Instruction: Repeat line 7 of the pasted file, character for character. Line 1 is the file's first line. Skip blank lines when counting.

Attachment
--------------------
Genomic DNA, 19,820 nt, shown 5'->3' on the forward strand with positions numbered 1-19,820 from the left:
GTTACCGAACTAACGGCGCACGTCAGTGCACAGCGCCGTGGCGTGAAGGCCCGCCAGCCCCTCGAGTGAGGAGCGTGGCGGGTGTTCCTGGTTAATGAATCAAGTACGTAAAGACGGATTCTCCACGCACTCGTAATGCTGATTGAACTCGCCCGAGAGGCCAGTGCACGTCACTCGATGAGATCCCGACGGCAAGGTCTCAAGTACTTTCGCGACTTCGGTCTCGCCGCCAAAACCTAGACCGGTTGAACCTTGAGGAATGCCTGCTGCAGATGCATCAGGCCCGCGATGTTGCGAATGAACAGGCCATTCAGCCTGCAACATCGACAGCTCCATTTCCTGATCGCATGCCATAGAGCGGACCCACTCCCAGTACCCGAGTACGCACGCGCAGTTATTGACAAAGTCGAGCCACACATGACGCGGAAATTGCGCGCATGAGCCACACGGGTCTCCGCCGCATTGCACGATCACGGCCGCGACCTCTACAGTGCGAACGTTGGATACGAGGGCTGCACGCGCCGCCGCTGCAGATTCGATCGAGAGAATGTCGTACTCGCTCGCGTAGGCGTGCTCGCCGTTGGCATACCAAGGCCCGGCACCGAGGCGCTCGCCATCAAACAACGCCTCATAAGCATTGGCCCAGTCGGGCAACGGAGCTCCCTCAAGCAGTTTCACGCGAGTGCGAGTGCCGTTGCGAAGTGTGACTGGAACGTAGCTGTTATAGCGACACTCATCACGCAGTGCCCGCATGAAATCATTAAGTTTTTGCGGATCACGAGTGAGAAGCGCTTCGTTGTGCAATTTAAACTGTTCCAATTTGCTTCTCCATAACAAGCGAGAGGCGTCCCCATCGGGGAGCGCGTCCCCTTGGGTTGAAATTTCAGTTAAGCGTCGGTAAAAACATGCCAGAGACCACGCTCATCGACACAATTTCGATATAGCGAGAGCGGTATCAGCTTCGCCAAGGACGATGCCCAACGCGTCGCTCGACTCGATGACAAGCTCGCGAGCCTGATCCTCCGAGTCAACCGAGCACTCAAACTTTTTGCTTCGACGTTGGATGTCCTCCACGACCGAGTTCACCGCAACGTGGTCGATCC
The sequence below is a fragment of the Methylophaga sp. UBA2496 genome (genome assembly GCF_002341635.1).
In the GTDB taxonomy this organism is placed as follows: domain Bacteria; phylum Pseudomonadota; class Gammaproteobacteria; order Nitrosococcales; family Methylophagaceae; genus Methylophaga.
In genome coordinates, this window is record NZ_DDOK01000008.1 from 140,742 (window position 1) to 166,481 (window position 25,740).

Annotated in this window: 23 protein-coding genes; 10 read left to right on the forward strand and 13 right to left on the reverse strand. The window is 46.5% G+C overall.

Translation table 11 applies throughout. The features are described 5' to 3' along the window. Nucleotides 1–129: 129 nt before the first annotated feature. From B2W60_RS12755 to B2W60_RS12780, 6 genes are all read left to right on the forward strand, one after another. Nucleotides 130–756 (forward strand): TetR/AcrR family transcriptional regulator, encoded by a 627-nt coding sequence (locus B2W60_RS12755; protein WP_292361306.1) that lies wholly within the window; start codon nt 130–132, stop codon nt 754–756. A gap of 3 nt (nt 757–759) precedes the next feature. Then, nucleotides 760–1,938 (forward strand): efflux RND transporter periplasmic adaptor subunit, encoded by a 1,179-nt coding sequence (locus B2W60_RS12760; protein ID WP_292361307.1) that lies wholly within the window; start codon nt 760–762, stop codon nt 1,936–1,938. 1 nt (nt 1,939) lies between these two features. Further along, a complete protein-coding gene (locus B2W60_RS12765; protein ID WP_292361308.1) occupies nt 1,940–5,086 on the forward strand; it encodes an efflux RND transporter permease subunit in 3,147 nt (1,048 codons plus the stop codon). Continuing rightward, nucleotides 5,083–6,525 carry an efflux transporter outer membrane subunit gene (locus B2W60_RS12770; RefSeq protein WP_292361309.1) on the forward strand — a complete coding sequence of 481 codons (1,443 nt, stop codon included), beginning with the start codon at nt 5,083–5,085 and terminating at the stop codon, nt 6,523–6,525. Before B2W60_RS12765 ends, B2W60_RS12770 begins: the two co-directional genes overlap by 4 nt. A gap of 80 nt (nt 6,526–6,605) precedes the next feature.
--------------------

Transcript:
Translation table 11 applies throughout. The features are described 5' to 3' along the window. Nucleotides 1–129: 129 nt before the first annotated feature. From B2W60_RS12755 to B2W60_RS12780, 6 genes are all read left to right on the forward strand, one after another. Nucleotides 130–756 (forward strand): TetR/AcrR family transcriptional regulator, encoded by a 627-nt coding sequence (locus B2W60_RS12755; protein WP_292361306.1) that lies wholly within the window; start codon nt 130–132, stop codon nt 754–756. A gap of 3 nt (nt 757–759) precedes the next feature. Then, nucleotides 760–1,938 (forward strand): efflux RND transporter periplasmic adaptor subunit, encoded by a 1,179-nt coding sequence (locus B2W60_RS12760; protein ID WP_292361307.1) that lies wholly within the window; start codon nt 760–762, stop codon nt 1,936–1,938. 1 nt (nt 1,939) lies between these two features. Further along, a complete protein-coding gene (locus B2W60_RS12765; protein ID WP_292361308.1) occupies nt 1,940–5,086 on the forward strand; it encodes an efflux RND transporter permease subunit in 3,147 nt (1,048 codons plus the stop codon). Continuing rightward, nucleotides 5,083–6,525 carry an efflux transporter outer membrane subunit gene (locus B2W60_RS12770; RefSeq protein WP_292361309.1) on the forward strand — a complete coding sequence of 481 codons (1,443 nt, stop codon included), beginning with the start codon at nt 5,083–5,085 and terminating at the stop codon, nt 6,523–6,525. Before B2W60_RS12765 ends, B2W60_RS12770 begins: the two co-directional genes overlap by 4 nt. A gap of 80 nt (nt 6,526–6,605) precedes the next feature.